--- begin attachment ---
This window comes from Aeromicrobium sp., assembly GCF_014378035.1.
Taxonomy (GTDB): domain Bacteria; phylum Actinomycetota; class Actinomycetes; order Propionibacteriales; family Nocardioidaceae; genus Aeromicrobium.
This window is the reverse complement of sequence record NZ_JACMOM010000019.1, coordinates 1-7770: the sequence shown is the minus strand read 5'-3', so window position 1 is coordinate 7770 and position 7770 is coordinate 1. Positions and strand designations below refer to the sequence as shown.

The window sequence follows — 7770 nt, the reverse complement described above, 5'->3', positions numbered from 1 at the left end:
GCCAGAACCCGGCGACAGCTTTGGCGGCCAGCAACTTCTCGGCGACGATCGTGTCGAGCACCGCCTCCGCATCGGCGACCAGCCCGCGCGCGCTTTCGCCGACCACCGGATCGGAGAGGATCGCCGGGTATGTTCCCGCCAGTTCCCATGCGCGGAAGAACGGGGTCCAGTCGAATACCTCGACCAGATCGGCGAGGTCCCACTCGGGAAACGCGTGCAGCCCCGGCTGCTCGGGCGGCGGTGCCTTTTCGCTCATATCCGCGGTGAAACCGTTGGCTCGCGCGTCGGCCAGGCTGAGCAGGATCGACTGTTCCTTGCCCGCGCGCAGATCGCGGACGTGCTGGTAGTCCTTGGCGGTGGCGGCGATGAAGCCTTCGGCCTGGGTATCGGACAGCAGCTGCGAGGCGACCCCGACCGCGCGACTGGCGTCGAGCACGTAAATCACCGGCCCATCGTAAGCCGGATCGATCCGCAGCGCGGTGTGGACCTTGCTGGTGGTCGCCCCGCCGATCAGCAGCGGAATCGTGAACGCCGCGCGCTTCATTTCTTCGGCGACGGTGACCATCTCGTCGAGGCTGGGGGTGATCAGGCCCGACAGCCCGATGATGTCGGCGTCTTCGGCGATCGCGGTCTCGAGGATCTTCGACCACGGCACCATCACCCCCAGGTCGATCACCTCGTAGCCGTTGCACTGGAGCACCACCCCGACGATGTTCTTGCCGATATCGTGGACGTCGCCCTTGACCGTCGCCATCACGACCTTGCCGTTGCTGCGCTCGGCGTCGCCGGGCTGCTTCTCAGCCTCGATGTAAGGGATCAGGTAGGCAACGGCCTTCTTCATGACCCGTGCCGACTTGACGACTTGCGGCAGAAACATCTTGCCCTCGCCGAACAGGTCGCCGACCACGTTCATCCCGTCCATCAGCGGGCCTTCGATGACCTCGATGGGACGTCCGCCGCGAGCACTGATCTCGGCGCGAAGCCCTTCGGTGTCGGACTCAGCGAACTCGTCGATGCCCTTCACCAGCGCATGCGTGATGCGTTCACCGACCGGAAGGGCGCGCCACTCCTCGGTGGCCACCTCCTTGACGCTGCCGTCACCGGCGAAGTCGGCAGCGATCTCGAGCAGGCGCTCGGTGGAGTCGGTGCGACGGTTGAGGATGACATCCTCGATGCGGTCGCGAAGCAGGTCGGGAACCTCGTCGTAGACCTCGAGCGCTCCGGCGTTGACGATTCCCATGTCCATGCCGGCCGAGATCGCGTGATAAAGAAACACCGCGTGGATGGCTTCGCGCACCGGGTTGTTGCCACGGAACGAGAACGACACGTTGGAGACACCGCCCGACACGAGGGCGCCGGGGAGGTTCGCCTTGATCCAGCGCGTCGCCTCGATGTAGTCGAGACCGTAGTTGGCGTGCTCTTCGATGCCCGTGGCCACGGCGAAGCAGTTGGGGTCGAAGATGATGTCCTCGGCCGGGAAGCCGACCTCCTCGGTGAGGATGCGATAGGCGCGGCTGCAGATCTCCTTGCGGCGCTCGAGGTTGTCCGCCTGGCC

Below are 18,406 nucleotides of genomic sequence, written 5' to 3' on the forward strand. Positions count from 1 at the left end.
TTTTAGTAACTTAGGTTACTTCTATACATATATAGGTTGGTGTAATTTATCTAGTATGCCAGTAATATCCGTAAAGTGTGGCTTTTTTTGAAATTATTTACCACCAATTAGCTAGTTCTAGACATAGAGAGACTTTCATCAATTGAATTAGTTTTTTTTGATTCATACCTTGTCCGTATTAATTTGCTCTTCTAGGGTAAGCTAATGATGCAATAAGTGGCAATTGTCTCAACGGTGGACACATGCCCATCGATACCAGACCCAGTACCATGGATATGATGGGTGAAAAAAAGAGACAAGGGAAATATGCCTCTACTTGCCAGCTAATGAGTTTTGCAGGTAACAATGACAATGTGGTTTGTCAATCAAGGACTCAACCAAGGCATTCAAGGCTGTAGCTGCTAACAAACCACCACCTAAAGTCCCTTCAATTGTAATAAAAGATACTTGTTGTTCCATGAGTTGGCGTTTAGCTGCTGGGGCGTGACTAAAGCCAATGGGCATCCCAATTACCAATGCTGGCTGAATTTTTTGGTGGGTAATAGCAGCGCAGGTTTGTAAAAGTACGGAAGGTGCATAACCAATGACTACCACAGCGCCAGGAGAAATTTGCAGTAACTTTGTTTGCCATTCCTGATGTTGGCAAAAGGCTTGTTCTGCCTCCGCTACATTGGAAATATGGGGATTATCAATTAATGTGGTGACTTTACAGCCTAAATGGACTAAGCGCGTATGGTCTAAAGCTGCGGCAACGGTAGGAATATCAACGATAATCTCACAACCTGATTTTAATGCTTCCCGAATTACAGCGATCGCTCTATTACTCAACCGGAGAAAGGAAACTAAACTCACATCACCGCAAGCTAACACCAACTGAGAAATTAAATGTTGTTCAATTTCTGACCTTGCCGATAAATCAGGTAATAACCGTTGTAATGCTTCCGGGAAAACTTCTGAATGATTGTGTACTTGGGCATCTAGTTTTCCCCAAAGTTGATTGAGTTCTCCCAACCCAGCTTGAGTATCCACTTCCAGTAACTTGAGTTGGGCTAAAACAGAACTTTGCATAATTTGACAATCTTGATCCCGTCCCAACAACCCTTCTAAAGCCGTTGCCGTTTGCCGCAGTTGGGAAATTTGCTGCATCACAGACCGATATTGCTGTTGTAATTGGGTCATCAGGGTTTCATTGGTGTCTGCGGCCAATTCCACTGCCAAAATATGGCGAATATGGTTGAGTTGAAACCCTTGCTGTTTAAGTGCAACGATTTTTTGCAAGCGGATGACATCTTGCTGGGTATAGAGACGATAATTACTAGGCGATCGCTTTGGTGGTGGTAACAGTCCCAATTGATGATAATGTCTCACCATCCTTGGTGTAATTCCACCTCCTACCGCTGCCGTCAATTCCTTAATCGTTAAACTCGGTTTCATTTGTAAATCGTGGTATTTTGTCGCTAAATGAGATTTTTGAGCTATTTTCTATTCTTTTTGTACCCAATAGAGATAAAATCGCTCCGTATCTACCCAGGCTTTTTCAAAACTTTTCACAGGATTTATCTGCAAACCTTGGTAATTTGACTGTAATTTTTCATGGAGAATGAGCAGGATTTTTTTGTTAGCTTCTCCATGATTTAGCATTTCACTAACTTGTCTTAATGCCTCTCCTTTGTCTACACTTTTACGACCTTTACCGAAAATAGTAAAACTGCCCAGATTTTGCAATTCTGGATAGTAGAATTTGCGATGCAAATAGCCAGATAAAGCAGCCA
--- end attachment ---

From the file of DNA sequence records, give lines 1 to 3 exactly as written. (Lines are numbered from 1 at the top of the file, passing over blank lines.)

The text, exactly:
This window comes from Aeromicrobium sp., assembly GCF_014378035.1.
Taxonomy (GTDB): domain Bacteria; phylum Actinomycetota; class Actinomycetes; order Propionibacteriales; family Nocardioidaceae; genus Aeromicrobium.
This window is the reverse complement of sequence record NZ_JACMOM010000019.1, coordinates 1-7770: the sequence shown is the minus strand read 5'-3', so window position 1 is coordinate 7770 and position 7770 is coordinate 1. Positions and strand designations below refer to the sequence as shown.